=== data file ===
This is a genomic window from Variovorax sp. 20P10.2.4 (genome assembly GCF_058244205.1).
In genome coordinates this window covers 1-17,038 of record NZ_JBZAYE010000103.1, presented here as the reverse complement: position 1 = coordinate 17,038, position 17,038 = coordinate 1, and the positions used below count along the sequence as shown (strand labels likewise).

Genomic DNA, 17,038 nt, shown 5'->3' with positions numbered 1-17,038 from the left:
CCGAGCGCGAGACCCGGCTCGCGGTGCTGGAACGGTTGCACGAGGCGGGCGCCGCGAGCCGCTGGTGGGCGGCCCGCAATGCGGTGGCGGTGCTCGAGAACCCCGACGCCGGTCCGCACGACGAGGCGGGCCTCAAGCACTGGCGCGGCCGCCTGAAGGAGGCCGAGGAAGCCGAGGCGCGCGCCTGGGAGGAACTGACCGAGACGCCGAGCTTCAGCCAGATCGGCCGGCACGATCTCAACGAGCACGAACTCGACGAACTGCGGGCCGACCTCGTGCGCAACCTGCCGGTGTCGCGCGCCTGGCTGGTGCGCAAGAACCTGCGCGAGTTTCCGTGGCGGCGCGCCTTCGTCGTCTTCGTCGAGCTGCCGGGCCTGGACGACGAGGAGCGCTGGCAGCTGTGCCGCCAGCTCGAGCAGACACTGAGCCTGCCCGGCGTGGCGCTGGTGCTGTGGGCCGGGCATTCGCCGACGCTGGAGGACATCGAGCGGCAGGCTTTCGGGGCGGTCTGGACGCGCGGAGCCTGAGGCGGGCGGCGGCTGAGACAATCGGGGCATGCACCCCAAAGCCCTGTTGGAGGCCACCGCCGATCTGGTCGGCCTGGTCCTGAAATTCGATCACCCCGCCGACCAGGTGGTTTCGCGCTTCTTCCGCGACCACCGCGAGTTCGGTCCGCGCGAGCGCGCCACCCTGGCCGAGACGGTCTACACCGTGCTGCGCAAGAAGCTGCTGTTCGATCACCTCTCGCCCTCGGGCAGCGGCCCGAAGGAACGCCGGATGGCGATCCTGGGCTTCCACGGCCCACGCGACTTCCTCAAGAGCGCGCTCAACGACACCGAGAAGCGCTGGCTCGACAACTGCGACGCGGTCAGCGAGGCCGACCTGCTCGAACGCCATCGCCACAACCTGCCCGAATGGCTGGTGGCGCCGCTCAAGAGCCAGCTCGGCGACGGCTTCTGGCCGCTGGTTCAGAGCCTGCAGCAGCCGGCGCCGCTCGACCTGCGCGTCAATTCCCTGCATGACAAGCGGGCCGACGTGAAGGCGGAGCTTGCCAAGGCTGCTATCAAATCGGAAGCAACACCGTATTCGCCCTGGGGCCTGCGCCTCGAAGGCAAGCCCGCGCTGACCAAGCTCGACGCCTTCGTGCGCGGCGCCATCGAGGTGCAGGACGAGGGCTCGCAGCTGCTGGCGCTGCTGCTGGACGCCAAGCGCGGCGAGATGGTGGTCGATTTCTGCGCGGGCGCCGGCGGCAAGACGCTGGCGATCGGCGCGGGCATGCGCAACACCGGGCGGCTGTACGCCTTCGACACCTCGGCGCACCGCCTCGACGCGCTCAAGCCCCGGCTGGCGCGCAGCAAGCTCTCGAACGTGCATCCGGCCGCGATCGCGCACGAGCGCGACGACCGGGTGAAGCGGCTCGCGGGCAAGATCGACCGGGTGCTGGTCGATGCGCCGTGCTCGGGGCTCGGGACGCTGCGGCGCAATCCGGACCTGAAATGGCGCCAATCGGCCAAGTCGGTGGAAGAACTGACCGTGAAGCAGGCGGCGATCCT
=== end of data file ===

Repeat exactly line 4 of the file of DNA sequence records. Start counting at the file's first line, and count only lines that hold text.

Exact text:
CCGAGCGCGAGACCCGGCTCGCGGTGCTGGAACGGTTGCACGAGGCGGGCGCCGCGAGCCGCTGGTGGGCGGCCCGCAATGCGGTGGCGGTGCTCGAGAACCCCGACGCCGGTCCGCACGACGAGGCGGGCCTCAAGCACTGGCGCGGCCGCCTGAAGGAGGCCGAGGAAGCCGAGGCGCGCGCCTGGGAGGAACTGACCGAGACGCCGAGCTTCAGCCAGATCGGCCGGCACGATCTCAACGAGCACGAACTCGACGAACTGCGGGCCGACCTCGTGCGCAACCTGCCGGTGTCGCGCGCCTGGCTGGTGCGCAAGAACCTGCGCGAGTTTCCGTGGCGGCGCGCCTTCGTCGTCTTCGTCGAGCTGCCGGGCCTGGACGACGAGGAGCGCTGGCAGCTGTGCCGCCAGCTCGAGCAGACACTGAGCCTGCCCGGCGTGGCGCTGGTGCTGTGGGCCGGGCATTCGCCGACGCTGGAGGACATCGAGCGGCAGGCTTTCGGGGCGGTCTGGACGCGCGGAGCCTGAGGCGGGCGGCGGCTGAGACAATCGGGGCATGCACCCCAAAGCCCTGTTGGAGGCCACCGCCGATCTGGTCGGCCTGGTCCTGAAATTCGATCACCCCGCCGACCAGGTGGTTTCGCGCTTCTTCCGCGACCACCGCGAGTTCGGTCCGCGCGAGCGCGCCACCCTGGCCGAGACGGTCTACACCGTGCTGCGCAAGAAGCTGCTGTTCGATCACCTCTCGCCCTCGGGCAGCGGCCCGAAGGAACGCCGGATGGCGATCCTGGGCTTCCACGGCCCACGCGACTTCCTCAAGAGCGCGCTCAACGACACCGAGAAGCGCTGGCTCGACAACTGCGACGCGGTCAGCGAGGCCGACCTGCTCGAACGCCATCGCCACAACCTGCCCGAATGGCTGGTGGCGCCGCTCAAGAGCCAGCTCGGCGACGGCTTCTGGCCGCTGGTTCAGAGCCTGCAGCAGCCGGCGCCGCTCGACCTGCGCGTCAATTCCCTGCATGACAAGCGGGCCGACGTGAAGGCGGAGCTTGCCAAGGCTGCTATCAAATCGGAAGCAACACCGTATTCGCCCTGGGGCCTGCGCCTCGAAGGCAAGCCCGCGCTGACCAAGCTCGACGCCTTCGTGCGCGGCGCCATCGAGGTGCAGGACGAGGGCTCGCAGCTGCTGGCGCTGCTGCTGGACGCCAAGCGCGGCGAGATGGTGGTCGATTTCTGCGCGGGCGCCGGCGGCAAGACGCTGGCGATCGGCGCGGGCATGCGCAACACCGGGCGGCTGTACGCCTTCGACACCTCGGCGCACCGCCTCGACGCGCTCAAGCCCCGGCTGGCGCGCAGCAAGCTCTCGAACGTGCATCCGGCCGCGATCGCGCACGAGCGCGACGACCGGGTGAAGCGGCTCGCGGGCAAGATCGACCGGGTGCTGGTCGATGCGCCGTGCTCGGGGCTCGGGACGCTGCGGCGCAATCCGGACCTGAAATGGCGCCAATCGGCCAAGTCGGTGGAAGAACTGACCGTGAAGCAGGCGGCGATCCT